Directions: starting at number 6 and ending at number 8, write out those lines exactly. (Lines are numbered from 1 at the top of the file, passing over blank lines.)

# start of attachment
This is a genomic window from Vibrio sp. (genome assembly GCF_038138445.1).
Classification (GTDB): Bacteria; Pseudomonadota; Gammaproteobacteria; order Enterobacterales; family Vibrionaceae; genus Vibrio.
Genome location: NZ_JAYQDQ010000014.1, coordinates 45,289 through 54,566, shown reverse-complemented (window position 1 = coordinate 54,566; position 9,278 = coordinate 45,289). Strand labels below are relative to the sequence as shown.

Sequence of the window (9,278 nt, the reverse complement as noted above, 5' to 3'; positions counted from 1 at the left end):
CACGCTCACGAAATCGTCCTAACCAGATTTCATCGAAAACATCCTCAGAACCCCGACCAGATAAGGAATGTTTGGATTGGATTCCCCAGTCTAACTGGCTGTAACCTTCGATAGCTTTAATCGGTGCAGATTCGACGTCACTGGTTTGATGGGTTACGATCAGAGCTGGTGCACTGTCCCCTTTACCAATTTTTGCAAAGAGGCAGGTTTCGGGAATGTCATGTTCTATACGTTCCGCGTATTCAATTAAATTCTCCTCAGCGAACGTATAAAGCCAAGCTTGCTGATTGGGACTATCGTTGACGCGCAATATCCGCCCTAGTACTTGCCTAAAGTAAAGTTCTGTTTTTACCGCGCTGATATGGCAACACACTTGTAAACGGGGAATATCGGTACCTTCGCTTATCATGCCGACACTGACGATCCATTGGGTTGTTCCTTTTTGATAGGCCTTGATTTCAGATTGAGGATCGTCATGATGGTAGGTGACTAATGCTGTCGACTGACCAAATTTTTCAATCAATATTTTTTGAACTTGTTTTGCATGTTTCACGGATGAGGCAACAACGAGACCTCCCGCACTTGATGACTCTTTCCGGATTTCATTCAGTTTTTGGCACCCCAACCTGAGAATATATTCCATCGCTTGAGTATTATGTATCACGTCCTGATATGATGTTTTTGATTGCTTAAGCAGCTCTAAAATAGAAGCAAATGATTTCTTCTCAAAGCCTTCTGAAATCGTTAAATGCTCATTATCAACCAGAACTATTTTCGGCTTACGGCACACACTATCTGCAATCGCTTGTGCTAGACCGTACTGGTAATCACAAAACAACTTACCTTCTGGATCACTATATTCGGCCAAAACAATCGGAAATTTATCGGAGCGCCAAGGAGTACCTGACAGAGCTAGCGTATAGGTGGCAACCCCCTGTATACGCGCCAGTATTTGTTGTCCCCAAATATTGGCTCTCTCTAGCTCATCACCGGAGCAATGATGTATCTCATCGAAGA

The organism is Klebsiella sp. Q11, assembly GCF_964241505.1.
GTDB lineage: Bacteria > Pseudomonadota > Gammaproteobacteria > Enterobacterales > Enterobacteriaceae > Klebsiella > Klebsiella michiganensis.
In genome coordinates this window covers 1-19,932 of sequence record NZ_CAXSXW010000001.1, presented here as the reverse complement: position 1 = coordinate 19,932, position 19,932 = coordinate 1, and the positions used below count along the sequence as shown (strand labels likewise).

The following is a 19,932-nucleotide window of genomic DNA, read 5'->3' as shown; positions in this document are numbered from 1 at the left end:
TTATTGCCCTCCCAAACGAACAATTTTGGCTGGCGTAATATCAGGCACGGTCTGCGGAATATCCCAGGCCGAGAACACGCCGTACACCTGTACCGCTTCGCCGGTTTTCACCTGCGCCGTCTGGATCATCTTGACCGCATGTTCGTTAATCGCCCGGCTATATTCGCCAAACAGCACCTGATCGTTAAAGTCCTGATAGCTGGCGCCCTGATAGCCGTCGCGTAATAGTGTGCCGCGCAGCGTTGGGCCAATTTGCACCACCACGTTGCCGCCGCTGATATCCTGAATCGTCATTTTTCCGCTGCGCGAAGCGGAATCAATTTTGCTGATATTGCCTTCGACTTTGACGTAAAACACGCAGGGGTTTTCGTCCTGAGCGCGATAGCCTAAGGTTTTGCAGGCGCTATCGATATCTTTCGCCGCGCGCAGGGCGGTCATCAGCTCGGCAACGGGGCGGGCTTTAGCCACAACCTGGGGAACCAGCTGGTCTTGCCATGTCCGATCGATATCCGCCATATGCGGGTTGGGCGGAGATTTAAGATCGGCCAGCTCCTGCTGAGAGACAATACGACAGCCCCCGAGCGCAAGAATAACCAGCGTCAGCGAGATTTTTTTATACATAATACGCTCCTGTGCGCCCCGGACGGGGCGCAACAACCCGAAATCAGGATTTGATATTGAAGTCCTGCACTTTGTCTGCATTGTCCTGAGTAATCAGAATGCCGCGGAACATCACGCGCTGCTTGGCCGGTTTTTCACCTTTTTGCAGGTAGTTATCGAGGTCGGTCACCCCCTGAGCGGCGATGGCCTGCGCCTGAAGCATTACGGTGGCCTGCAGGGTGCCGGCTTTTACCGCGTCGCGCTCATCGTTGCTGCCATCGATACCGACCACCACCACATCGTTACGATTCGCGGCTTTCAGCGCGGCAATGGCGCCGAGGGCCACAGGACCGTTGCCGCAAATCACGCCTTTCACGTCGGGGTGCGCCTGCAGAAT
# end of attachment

The organism is Klebsiella sp. Q11, assembly GCF_964241505.1.
GTDB lineage: Bacteria > Pseudomonadota > Gammaproteobacteria > Enterobacterales > Enterobacteriaceae > Klebsiella > Klebsiella michiganensis.
In genome coordinates this window covers 1-19,932 of sequence record NZ_CAXSXW010000001.1, presented here as the reverse complement: position 1 = coordinate 19,932, position 19,932 = coordinate 1, and the positions used below count along the sequence as shown (strand labels likewise).